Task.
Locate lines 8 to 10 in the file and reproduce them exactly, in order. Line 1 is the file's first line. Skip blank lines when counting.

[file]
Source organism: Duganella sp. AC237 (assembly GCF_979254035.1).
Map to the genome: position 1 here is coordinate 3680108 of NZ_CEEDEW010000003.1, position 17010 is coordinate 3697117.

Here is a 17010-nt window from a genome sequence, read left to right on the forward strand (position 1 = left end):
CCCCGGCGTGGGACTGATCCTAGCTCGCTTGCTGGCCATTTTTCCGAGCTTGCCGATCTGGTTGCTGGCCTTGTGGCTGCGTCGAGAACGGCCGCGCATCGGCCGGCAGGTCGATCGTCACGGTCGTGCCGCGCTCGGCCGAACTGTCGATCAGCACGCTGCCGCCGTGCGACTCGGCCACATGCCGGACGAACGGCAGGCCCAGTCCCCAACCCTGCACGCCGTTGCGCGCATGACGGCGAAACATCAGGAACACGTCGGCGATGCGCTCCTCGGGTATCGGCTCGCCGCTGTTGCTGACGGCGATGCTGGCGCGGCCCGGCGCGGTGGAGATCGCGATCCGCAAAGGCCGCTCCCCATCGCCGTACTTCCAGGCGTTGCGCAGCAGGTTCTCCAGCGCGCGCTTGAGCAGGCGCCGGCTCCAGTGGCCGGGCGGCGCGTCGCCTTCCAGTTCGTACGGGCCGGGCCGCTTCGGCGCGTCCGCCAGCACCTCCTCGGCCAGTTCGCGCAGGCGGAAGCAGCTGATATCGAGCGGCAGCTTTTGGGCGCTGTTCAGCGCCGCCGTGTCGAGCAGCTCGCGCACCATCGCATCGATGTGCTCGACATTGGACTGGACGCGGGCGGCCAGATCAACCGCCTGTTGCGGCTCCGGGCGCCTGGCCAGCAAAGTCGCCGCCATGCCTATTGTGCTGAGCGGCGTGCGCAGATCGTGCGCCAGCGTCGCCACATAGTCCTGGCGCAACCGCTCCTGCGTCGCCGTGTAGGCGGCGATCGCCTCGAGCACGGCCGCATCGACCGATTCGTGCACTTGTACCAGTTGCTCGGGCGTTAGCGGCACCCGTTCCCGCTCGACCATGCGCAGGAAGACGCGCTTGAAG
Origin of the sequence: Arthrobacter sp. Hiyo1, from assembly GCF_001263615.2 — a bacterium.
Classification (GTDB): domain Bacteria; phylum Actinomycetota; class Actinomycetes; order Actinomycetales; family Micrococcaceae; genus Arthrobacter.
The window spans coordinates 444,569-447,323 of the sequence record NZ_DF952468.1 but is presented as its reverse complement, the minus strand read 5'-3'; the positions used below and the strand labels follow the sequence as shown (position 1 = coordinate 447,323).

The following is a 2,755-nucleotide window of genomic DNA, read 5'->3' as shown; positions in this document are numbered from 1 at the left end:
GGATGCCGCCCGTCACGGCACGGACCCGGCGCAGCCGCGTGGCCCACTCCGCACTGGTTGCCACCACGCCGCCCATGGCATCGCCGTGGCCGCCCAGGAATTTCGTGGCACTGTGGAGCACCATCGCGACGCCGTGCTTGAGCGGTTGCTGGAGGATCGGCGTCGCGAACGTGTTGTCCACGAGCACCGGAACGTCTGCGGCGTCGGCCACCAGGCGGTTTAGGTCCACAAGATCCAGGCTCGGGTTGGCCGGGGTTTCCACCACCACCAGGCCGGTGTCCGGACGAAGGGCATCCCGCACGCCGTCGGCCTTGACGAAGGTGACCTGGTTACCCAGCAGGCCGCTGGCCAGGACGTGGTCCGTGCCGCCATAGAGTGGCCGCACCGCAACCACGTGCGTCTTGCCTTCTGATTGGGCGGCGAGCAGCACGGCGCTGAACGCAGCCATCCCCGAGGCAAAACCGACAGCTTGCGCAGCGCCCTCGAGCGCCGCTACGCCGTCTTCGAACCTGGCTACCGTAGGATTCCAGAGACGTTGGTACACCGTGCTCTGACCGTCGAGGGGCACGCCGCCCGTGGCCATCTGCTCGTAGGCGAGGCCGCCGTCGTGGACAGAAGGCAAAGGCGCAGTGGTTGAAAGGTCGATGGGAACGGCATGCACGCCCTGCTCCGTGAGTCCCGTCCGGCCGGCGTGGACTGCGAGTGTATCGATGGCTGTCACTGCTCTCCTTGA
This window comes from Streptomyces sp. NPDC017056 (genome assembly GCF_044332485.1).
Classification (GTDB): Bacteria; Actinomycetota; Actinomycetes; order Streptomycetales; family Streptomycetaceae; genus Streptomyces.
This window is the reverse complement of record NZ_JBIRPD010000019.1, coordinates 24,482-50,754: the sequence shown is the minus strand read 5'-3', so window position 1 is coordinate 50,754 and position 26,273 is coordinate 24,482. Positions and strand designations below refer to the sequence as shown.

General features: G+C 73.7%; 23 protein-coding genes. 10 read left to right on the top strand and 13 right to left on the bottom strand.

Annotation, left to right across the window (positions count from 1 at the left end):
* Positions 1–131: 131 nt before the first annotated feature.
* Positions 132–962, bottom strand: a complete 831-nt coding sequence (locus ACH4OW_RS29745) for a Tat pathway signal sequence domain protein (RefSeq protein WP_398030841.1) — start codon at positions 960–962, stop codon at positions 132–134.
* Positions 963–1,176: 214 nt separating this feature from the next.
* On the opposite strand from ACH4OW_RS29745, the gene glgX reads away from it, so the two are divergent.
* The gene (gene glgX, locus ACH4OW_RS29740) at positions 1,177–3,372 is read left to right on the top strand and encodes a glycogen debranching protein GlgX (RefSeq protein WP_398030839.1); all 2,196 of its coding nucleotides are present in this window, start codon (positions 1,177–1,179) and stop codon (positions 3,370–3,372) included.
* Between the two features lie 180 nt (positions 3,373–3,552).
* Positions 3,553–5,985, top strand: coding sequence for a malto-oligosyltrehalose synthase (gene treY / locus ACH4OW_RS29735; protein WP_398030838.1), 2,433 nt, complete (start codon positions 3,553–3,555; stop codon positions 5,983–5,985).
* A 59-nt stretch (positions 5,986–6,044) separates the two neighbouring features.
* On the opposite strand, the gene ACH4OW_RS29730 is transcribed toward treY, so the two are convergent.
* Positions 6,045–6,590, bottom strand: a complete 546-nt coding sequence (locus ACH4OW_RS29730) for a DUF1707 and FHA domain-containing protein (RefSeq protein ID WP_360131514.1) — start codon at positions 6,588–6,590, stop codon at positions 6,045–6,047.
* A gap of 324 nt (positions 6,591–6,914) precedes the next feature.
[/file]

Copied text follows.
The following is a 2,755-nucleotide window of genomic DNA, read 5'->3' as shown; positions in this document are numbered from 1 at the left end:
GGATGCCGCCCGTCACGGCACGGACCCGGCGCAGCCGCGTGGCCCACTCCGCACTGGTTGCCACCACGCCGCCCATGGCATCGCCGTGGCCGCCCAGGAATTTCGTGGCACTGTGGAGCACCATCGCGACGCCGTGCTTGAGCGGTTGCTGGAGGATCGGCGTCGCGAACGTGTTGTCCACGAGCACCGGAACGTCTGCGGCGTCGGCCACCAGGCGGTTTAGGTCCACAAGATCCAGGCTCGGGTTGGCCGGGGTTTCCACCACCACCAGGCCGGTGTCCGGACGAAGGGCATCCCGCACGCCGTCGGCCTTGACGAAGGTGACCTGGTTACCCAGCAGGCCGCTGGCCAGGACGTGGTCCGTGCCGCCATAGAGTGGCCGCACCGCAACCACGTGCGTCTTGCCTTCTGATTGGGCGGCGAGCAGCACGGCGCTGAACGCAGCCATCCCCGAGGCAAAACCGACAGCTTGCGCAGCGCCCTCGAGCGCCGCTACGCCGTCTTCGAACCTGGCTACCGTAGGATTCCAGAGACGTTGGTACACCGTGCTCTGACCGTCGAGGGGCACGCCGCCCGTGGCCATCTGCTCGTAGGCGAGGCCGCCGTCGTGGACAGAAGGCAAAGGCGCAGTGGTTGAAAGGTCGATGGGAACGGCATGCACGCCCTGCTCCGTGAGTCCCGTCCGGCCGGCGTGGACTGCGAGTGTATCGATGGCTGTCACTGCTCTCCTTGA
This window comes from Streptomyces sp. NPDC017056 (genome assembly GCF_044332485.1).